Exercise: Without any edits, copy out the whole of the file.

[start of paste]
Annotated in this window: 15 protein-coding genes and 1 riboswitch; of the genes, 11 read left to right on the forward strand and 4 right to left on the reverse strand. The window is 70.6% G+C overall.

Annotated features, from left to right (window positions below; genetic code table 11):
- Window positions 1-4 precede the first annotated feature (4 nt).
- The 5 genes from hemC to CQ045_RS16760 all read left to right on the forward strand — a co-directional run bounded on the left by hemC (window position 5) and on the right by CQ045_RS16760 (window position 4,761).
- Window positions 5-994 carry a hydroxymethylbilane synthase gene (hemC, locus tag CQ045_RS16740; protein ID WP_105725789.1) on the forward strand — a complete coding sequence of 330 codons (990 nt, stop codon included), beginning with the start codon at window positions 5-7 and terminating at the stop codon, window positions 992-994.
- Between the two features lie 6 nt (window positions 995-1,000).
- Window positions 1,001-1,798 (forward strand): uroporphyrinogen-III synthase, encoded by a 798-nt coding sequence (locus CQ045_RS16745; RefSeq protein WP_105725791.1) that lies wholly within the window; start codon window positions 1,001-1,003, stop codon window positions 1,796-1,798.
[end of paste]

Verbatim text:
Annotated in this window: 15 protein-coding genes and 1 riboswitch; of the genes, 11 read left to right on the forward strand and 4 right to left on the reverse strand. The window is 70.6% G+C overall.

Annotated features, from left to right (window positions below; genetic code table 11):
- Window positions 1-4 precede the first annotated feature (4 nt).
- The 5 genes from hemC to CQ045_RS16760 all read left to right on the forward strand — a co-directional run bounded on the left by hemC (window position 5) and on the right by CQ045_RS16760 (window position 4,761).
- Window positions 5-994 carry a hydroxymethylbilane synthase gene (hemC, locus tag CQ045_RS16740; protein ID WP_105725789.1) on the forward strand — a complete coding sequence of 330 codons (990 nt, stop codon included), beginning with the start codon at window positions 5-7 and terminating at the stop codon, window positions 992-994.
- Between the two features lie 6 nt (window positions 995-1,000).
- Window positions 1,001-1,798 (forward strand): uroporphyrinogen-III synthase, encoded by a 798-nt coding sequence (locus CQ045_RS16745; RefSeq protein WP_105725791.1) that lies wholly within the window; start codon window positions 1,001-1,003, stop codon window positions 1,796-1,798.